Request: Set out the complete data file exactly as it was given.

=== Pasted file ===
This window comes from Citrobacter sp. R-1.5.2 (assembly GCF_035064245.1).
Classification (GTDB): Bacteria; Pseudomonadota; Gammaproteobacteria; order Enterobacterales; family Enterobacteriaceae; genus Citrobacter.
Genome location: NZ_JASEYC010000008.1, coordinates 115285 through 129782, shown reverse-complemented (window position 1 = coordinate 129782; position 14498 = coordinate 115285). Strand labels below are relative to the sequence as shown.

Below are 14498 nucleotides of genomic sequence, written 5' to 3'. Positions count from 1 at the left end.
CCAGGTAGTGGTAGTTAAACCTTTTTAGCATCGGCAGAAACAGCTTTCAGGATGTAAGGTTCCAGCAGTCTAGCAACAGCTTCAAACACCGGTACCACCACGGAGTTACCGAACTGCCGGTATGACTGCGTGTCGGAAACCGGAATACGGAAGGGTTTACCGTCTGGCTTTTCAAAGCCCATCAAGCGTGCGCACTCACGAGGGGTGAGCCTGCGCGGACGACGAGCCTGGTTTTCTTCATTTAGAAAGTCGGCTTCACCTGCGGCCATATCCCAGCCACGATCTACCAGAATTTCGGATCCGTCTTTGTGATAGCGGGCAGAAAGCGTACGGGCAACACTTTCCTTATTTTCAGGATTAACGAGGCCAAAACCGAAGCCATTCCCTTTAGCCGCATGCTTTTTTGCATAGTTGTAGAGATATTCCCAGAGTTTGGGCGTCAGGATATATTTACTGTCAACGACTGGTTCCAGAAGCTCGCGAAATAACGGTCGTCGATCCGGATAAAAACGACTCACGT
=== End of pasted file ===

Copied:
This window comes from Citrobacter sp. R-1.5.2 (assembly GCF_035064245.1).
Classification (GTDB): Bacteria; Pseudomonadota; Gammaproteobacteria; order Enterobacterales; family Enterobacteriaceae; genus Citrobacter.
Genome location: NZ_JASEYC010000008.1, coordinates 115285 through 129782, shown reverse-complemented (window position 1 = coordinate 129782; position 14498 = coordinate 115285). Strand labels below are relative to the sequence as shown.

Below are 14498 nucleotides of genomic sequence, written 5' to 3'. Positions count from 1 at the left end.
CCAGGTAGTGGTAGTTAAACCTTTTTAGCATCGGCAGAAACAGCTTTCAGGATGTAAGGTTCCAGCAGTCTAGCAACAGCTTCAAACACCGGTACCACCACGGAGTTACCGAACTGCCGGTATGACTGCGTGTCGGAAACCGGAATACGGAAGGGTTTACCGTCTGGCTTTTCAAAGCCCATCAAGCGTGCGCACTCACGAGGGGTGAGCCTGCGCGGACGACGAGCCTGGTTTTCTTCATTTAGAAAGTCGGCTTCACCTGCGGCCATATCCCAGCCACGATCTACCAGAATTTCGGATCCGTCTTTGTGATAGCGGGCAGAAAGCGTACGGGCAACACTTTCCTTATTTTCAGGATTAACGAGGCCAAAACCGAAGCCATTCCCTTTAGCCGCATGCTTTTTTGCATAGTTGTAGAGATATTCCCAGAGTTTGGGCGTCAGGATATATTTACTGTCAACGACTGGTTCCAGAAGCTCGCGAAATAACGGTCGTCGATCCGGATAAAAACGACTCACGT